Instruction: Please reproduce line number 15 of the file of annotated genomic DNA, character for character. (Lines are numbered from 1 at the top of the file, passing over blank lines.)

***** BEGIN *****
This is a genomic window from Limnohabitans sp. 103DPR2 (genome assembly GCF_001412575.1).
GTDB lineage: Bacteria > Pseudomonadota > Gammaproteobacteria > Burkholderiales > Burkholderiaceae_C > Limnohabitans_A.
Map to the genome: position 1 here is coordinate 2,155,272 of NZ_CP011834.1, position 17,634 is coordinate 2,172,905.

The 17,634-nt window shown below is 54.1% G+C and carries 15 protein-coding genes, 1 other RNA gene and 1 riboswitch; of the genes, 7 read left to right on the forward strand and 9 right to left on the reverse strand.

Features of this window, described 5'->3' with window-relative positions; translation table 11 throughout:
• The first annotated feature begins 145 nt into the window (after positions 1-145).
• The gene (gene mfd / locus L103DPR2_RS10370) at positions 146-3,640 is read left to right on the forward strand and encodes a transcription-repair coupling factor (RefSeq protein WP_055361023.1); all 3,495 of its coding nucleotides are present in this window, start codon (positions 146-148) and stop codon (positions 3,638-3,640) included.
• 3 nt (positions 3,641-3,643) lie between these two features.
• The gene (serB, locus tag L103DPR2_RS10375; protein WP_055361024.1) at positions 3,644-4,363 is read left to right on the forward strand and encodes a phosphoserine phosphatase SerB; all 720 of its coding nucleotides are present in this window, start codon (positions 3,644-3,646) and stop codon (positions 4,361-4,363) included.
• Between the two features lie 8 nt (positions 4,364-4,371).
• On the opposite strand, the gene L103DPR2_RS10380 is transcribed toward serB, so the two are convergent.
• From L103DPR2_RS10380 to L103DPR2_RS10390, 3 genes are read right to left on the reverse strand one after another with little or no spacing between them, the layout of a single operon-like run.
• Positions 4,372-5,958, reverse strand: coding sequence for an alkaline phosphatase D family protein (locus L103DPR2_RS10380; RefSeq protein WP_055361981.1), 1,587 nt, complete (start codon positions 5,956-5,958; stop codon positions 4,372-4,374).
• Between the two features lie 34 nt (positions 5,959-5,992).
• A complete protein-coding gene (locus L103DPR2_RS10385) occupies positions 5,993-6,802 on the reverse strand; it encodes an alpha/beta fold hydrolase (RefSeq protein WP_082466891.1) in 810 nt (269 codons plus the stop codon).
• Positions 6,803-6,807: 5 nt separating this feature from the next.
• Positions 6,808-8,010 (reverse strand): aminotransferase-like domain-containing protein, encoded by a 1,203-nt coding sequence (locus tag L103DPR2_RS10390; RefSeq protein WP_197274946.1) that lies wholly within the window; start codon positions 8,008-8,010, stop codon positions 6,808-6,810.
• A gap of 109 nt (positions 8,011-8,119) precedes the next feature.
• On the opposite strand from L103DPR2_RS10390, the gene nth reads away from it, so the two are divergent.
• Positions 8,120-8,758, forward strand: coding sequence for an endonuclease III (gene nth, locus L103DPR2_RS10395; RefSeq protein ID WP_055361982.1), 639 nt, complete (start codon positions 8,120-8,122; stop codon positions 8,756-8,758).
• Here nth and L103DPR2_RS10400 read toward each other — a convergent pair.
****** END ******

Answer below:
• A complete protein-coding gene (locus L103DPR2_RS10385) occupies positions 5,993-6,802 on the reverse strand; it encodes an alpha/beta fold hydrolase (RefSeq protein WP_082466891.1) in 810 nt (269 codons plus the stop codon).